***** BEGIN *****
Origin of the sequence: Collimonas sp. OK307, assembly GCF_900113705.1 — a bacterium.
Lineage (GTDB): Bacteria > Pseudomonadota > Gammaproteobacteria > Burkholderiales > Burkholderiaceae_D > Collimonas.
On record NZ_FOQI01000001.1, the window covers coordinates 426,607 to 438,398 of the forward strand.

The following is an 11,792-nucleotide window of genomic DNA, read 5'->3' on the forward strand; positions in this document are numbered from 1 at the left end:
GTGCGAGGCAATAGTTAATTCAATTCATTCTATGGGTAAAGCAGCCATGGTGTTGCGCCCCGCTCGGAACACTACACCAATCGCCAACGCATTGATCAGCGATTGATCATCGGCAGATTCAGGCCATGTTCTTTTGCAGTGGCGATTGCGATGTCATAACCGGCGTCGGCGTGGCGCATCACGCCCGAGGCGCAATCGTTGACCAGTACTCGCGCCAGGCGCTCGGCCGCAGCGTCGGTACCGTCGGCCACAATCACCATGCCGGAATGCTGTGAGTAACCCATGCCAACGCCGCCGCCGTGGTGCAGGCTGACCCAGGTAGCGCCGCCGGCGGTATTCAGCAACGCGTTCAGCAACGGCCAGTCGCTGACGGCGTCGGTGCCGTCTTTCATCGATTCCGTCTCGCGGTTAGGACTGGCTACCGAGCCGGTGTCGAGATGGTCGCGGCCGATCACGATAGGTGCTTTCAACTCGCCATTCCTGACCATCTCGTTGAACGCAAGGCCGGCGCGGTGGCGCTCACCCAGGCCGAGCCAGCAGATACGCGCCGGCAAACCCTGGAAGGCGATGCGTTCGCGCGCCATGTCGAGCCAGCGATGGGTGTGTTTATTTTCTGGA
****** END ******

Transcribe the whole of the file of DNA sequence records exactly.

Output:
Origin of the sequence: Collimonas sp. OK307, assembly GCF_900113705.1 — a bacterium.
Lineage (GTDB): Bacteria > Pseudomonadota > Gammaproteobacteria > Burkholderiales > Burkholderiaceae_D > Collimonas.
On record NZ_FOQI01000001.1, the window covers coordinates 426,607 to 438,398 of the forward strand.

The following is an 11,792-nucleotide window of genomic DNA, read 5'->3' on the forward strand; positions in this document are numbered from 1 at the left end:
GTGCGAGGCAATAGTTAATTCAATTCATTCTATGGGTAAAGCAGCCATGGTGTTGCGCCCCGCTCGGAACACTACACCAATCGCCAACGCATTGATCAGCGATTGATCATCGGCAGATTCAGGCCATGTTCTTTTGCAGTGGCGATTGCGATGTCATAACCGGCGTCGGCGTGGCGCATCACGCCCGAGGCGCAATCGTTGACCAGTACTCGCGCCAGGCGCTCGGCCGCAGCGTCGGTACCGTCGGCCACAATCACCATGCCGGAATGCTGTGAGTAACCCATGCCAACGCCGCCGCCGTGGTGCAGGCTGACCCAGGTAGCGCCGCCGGCGGTATTCAGCAACGCGTTCAGCAACGGCCAGTCGCTGACGGCGTCGGTGCCGTCTTTCATCGATTCCGTCTCGCGGTTAGGACTGGCTACCGAGCCGGTGTCGAGATGGTCGCGGCCGATCACGATAGGTGCTTTCAACTCGCCATTCCTGACCATCTCGTTGAACGCAAGGCCGGCGCGGTGGCGCTCACCCAGGCCGAGCCAGCAGATACGCGCCGGCAAACCCTGGAAGGCGATGCGTTCGCGCGCCATGTCGAGCCAGCGATGGGTGTGTTTATTTTCTGGA